NAME: Dr. Hazel Gibson
CURRENT TITLE: Research Fellow in Public Perception of Geothermal Power
AREA OF EXPERTISE: I work in Geoscience Cognition and Communication; basically how people think about geoscience, and how that influences how they talk about it.
YEARS OF EXPERIENCE: Experience for me is complicated. I finished my Master’s degree 11 years ago and since then have worked in engineering geology and science communication at different times.
EDUCATION: BSc Geography with Geology, University of Plymouth (2005); MSc Geohazard Assessment, University of Portsmouth (2006); PhD Geocognition and Communication, University of Plymouth (2016)
What’s your job like?
My job is fascinating! Here at Plymouth, we are working in partnership with a company that is trying to construct the UK’s first deep geothermal power plant. This is not the kind of geothermal power that most people would be familiar with, like they have in Iceland for example, as the rocks in the target location of Cornwall are hot, but not wet. In order to make geothermal work here, the company has to drill down to the hot rocks and add water to make steam, which will drive a turbine, making electricity! My work focuses on how people think about geothermal in the geological subsurface, what they feel about it, and how that impacts how we talk about it. The aim of my research is to make it possible for people to have the best and most productive conversations about this as possible. Making sure that conversations are effective is important as companies want permission to do the work, which is granted (or not) by the residents, but also local people have a lot of useful information that companies need to listen to. Throw the government into this mix and conversations can become quite heated, but a lot of frustrations often come from misunderstanding. My job is to try to reduce the chance of that happening.
What’s a typical day like?
My job involves a mix of desk work and field work, but the field work is probably not what you would commonly associate with a geologist. I spend my field time out speaking with local people about their opinions and thoughts about geology and geothermal power. This involves a mix of interviews and surveys that I conduct, usually face-to-face. I also spend a lot of time on the other side of my job: science communication. As a geoscience communication specialist, I do a lot of public talks and workshops with a range of different people. Alongside that, I spend a lot of time managing the day-to-day of the project including coordinating research trips, getting ethical permission for my studies, writing papers and articles, designing and evaluating communications.
A typical day right now is a mix of planning and reading as we are right at the start of our project. I am speaking with local councils and community groups about organising visits, but also reading a wide range of scientific papers to see what other people have already discovered about this area, so I can better plan my own questions.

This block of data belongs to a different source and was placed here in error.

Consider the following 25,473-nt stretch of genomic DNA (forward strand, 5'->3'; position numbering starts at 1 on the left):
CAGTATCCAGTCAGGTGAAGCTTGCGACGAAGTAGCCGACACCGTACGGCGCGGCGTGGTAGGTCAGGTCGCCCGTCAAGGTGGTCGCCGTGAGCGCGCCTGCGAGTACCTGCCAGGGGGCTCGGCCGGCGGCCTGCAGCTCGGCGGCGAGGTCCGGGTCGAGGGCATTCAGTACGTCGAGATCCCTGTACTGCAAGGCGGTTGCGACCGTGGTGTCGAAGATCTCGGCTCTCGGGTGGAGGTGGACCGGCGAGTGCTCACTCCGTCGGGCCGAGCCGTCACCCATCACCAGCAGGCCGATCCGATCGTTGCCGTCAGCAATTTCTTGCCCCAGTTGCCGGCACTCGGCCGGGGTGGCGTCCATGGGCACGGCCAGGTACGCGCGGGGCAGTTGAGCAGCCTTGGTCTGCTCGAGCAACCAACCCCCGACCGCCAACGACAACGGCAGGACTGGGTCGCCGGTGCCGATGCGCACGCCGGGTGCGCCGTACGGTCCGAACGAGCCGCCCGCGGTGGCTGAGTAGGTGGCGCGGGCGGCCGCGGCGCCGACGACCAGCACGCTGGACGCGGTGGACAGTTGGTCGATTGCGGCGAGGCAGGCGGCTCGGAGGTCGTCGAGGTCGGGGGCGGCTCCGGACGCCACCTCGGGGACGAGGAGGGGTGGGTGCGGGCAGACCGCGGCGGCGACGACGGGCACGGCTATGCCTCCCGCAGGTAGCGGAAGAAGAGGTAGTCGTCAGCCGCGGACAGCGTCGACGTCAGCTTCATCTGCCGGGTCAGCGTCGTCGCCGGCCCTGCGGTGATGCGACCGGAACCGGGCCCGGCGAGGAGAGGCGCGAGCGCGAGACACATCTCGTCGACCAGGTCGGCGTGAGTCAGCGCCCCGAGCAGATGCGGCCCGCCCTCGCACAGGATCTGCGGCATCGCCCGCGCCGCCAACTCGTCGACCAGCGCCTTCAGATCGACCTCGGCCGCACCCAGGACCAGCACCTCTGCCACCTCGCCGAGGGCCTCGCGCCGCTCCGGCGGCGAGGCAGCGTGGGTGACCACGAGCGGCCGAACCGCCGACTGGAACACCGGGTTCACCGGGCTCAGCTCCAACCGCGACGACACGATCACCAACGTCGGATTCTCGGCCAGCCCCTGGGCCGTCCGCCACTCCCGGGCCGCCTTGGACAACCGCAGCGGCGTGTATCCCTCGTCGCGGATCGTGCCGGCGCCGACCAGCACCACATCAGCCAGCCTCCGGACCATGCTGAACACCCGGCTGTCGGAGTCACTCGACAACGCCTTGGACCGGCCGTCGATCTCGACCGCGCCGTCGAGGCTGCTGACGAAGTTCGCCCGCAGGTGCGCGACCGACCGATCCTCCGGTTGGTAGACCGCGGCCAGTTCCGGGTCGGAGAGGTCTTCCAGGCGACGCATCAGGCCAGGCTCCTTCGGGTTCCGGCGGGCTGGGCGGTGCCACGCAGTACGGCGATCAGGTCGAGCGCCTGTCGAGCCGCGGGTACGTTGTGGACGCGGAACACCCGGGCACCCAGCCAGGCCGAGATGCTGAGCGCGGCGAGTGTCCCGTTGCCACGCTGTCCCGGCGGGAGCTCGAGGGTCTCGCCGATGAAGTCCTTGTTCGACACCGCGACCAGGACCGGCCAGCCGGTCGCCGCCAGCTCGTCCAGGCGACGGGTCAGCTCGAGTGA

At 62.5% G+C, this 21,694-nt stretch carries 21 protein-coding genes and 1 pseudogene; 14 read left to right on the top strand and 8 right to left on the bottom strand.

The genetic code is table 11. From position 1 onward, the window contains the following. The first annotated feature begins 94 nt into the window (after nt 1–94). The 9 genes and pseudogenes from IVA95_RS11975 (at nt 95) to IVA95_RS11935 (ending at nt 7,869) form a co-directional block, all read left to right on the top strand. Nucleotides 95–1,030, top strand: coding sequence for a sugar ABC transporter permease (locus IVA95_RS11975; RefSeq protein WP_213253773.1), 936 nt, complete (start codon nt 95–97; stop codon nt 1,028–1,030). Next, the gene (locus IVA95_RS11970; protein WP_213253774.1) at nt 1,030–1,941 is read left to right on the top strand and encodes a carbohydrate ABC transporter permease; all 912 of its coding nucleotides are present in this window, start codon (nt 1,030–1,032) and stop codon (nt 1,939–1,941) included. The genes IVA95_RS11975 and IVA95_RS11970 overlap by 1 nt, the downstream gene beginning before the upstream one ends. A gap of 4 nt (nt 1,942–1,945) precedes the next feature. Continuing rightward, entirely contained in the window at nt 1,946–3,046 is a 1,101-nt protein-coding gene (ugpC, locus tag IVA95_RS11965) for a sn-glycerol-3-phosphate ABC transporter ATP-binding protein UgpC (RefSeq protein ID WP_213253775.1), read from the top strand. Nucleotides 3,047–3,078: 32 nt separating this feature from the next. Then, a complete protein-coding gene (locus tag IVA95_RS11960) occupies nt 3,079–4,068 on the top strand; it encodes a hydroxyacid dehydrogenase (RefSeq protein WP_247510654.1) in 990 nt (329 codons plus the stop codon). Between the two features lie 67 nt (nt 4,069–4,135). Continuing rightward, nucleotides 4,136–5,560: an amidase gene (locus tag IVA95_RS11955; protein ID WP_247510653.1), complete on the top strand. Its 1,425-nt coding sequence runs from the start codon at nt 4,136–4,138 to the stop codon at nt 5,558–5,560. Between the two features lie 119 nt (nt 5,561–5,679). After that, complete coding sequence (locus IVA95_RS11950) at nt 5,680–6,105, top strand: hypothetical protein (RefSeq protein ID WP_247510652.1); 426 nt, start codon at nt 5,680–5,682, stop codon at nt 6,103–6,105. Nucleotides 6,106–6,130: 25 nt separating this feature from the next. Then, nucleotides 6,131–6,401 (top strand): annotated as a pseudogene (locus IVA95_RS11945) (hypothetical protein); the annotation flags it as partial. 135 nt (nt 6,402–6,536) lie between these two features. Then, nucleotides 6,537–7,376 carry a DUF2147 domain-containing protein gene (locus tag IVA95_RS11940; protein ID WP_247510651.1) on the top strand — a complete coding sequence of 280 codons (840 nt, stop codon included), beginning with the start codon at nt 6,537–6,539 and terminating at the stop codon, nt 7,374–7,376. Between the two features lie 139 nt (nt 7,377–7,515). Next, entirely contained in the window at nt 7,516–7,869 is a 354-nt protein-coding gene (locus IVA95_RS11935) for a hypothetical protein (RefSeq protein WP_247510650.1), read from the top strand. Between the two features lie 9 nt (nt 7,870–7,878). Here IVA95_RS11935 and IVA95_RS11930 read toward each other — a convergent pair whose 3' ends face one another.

My favourite part of my job is undoubtedly speaking to people. Conducting interviews, discussing the issues with local people, delivering workshops about geology, working with school groups, just the conversations you can have about geology! I love it! Science communication is a real passion for me, and it is definitely the most fun part of my job. I am never happier than when I am having a great conversation with someone about geology or science. People have such brilliant ideas about science, even if they think they don’t know anything about it. That is my favourite part – that excitement in someone’s eyes when they realise that science IS something they can engage with and discuss.
Honestly? Writing. As an early career scientist, my job depends on my being able to write and publish papers, but ever since writing my PhD, I have struggled with writing, somewhat out of fear of failure which is a shame for me as before my PhD I used to really like writing! Part of the problem for me is the culture of academia, where you feel pressure to be the best; even if you feel you don’t measure up to that, which leads to worrying that you will be discovered and kicked out (known as impostor syndrome), but my enjoyment of writing is also something I know I will regain with practice. Right now it is a bit of a hard slog, though.
What’s your advice to students?
I would start by saying don’t be limited by what you think are your options right now. I never even realised that the job I’m currently doing existed when I was an undergraduate! I have always applied for jobs that I thought would be fun and that in the end has led me away from traditional geology work into this crazy interdisciplinary study, which excites me so much!
Also be persistent. If there is one piece of advice I always give to students, it is to be persistent with something you want. I have gotten to do some amazing things, like working as a Ranger on Mt St Helens, helping to run sleepovers under dinosaur skeletons in the Natural History Museum, doing stand up comedy about the questions scientists get asked, and even doing a PhD six years after leaving University, because of my persistence in chasing opportunities and following up after interviews.
You can do it!